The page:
- Block 1: This is basically Twitter’s bread and butter since this is where users go to Tweet. I believe it can be improved because the Tweet button is out of the thumb’s natural radius zone (see change 1 below).
- Block 2: This is where the Twitter feed is. There’s nothing wrong with it, but I believe a minor improvement can make it better.
- Block 3: This is where users go to navigate through the different Twitter views. There’s nothing wrong with it, but since users constantly have their eyes down here, a key addition would probably help them reach their long-term goals.
Change #1: Improve Core Service: Relocate and change the Tweet button
By moving the Tweet button to the bottom-middle, adding a label, increasing its size, and giving it color, users will know exactly what that button is just by looking at it. Also, by giving it a background color, it acts as a call to action that essentially tells the user “Hey! Press me!”
Most importantly, it’s in an easier location for users to press due to being in a comfortable location for thumbs (see picture above).
Change #2: Improve Live-Video Streaming by moving Periscope Live to the Home feed
In conjunction with Twitter focusing on live-streaming (Periscope), the idea for this change came when I saw my buddy miss that moment at a concert he wanted to record live, because it took him too much time to hit Periscope. By the time he had gone live, the intro he wanted to capture had already been missed. Yes, he could have activated it earlier. But sometimes life’s moments need to be caught quickly.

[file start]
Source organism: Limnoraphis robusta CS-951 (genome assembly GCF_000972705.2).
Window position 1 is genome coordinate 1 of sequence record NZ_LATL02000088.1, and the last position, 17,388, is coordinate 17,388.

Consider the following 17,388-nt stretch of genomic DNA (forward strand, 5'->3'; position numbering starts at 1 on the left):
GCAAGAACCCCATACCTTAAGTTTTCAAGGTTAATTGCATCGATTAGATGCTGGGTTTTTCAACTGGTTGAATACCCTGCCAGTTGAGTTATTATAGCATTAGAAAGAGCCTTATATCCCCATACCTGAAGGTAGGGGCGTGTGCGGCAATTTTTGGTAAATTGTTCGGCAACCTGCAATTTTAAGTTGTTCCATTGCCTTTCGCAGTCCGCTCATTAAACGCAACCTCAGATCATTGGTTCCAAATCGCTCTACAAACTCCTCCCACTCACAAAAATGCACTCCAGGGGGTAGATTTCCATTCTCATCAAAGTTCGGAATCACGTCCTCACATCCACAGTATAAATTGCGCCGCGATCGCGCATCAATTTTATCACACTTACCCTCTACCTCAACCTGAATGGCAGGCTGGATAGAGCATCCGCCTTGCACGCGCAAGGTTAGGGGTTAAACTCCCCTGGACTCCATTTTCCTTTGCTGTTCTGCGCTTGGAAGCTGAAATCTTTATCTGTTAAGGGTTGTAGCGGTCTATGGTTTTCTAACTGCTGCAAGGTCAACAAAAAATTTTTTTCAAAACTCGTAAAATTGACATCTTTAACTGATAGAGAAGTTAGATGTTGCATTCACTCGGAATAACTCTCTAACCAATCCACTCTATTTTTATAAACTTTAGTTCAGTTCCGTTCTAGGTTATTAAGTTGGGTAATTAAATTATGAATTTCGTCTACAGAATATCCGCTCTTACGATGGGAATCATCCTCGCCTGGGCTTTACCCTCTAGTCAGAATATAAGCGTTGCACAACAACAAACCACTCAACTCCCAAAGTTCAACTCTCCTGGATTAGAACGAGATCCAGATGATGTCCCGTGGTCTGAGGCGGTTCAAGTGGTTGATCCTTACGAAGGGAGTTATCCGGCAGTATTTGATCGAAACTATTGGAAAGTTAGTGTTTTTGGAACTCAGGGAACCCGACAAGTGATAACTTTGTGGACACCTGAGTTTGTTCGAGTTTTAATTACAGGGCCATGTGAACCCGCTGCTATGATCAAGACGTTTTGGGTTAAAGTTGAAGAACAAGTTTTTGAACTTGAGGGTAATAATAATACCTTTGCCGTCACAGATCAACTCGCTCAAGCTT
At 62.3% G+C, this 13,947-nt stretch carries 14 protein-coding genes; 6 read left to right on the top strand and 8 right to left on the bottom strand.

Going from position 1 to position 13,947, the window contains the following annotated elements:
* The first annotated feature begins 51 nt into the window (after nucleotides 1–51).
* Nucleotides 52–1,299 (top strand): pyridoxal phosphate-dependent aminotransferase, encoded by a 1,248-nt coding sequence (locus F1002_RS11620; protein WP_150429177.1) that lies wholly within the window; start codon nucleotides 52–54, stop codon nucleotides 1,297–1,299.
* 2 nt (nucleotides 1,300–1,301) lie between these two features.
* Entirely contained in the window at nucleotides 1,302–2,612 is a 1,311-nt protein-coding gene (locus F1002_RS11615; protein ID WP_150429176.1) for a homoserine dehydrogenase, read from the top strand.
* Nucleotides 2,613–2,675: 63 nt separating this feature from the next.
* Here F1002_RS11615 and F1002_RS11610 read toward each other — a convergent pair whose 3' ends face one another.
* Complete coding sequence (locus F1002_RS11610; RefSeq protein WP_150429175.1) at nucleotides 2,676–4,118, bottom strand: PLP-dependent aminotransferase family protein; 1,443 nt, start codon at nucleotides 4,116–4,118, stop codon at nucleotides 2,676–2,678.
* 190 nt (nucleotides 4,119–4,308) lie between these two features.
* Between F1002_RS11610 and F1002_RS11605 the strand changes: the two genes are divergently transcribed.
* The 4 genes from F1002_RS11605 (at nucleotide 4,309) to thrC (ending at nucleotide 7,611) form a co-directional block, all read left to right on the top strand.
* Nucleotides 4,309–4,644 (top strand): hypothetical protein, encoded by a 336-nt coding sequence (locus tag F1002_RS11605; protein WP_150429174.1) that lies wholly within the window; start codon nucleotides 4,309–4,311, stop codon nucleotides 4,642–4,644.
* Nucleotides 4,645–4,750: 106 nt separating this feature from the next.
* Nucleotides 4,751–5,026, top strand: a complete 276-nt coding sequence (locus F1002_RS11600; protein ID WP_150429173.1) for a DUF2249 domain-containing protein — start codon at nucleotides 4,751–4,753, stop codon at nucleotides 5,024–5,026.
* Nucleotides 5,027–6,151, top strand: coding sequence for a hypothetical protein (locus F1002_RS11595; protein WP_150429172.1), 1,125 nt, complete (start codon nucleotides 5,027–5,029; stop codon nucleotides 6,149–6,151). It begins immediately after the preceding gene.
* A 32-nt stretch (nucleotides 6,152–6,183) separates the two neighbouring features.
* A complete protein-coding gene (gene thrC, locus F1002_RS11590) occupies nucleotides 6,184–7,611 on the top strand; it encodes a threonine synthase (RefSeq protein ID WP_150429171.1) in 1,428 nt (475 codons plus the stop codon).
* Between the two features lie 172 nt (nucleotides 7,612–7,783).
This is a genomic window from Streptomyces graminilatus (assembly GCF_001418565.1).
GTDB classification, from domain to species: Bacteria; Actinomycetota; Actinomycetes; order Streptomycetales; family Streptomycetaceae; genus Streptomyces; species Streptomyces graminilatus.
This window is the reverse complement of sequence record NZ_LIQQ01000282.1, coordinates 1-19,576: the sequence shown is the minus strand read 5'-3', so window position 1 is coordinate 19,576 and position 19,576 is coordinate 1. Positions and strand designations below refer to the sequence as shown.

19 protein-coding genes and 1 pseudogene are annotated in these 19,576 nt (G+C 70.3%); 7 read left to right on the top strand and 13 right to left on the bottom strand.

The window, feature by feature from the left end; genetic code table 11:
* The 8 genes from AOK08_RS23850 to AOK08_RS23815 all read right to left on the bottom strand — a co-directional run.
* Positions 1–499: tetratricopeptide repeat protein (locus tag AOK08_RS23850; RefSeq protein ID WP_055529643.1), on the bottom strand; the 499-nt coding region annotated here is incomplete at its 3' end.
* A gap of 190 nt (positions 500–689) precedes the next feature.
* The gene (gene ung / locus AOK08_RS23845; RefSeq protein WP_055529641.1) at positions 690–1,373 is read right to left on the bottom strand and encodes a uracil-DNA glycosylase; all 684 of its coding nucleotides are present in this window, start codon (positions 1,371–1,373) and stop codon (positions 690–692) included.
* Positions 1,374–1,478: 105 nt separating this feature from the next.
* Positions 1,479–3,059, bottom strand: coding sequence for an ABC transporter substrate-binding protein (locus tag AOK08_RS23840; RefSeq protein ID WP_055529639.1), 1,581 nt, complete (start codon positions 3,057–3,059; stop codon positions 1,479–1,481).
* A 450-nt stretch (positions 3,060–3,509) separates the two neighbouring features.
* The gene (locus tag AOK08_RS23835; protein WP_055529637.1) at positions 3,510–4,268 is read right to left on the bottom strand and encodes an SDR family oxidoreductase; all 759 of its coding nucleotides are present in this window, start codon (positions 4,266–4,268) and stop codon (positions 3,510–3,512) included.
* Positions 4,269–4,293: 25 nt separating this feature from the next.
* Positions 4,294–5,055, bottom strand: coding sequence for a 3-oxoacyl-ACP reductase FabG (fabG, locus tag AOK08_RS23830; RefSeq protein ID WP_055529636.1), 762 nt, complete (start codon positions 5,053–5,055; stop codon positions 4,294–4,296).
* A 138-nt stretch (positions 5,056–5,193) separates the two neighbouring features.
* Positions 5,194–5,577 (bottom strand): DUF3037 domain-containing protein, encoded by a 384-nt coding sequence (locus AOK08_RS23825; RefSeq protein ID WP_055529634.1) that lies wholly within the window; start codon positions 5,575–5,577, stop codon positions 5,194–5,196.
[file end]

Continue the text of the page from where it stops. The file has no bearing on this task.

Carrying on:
The current 3-step process to go live goes like this:
- Hit the Tweet button
- Wait for the Tweet view to slide up
- Hit “Live”
For the sake of speed, it should be:
- Hit “Live”
That’s it. Just one step.
To do this, I had to remove the Live button from the Tweet view and bring it to the Home view. By bringing it there, it’s accessible in just 1 step.
Change #3: Update the feed
Twitter’s feed is pretty good, but I believe a few minor changes can improve it.
- I changed the Twitter icon to look less similar to the buttons near it (Messages & Live) because their weights looked too similar. By having drastically different weights, it’s easier for users to know that it’s not a button without having to press it.
- I added space in-between each tweet so they’re less cramped together. This helps people identify conversations on their feeds easier, since chains are spaced from the rest of the Tweets now.
- I changed the AVI frame from a rounded square to a circle.
Twitter is one of my favorite apps and I use it daily, so working on this project was fun for me to work on. I also knew this would be a great way for me to hone my design capabilities, seeing as how Twitter is already a great mobile app.
I built an ? interactive prototype here ? using Sketch and Invision.
If you’ve read this far, I appreciate you! Hopefully, I’ve written something that was helpful or interesting to you.
“Design is not just what it looks like and feels like. Design is how it works.” — Steve Jobs
Thanks for reading and happy designing!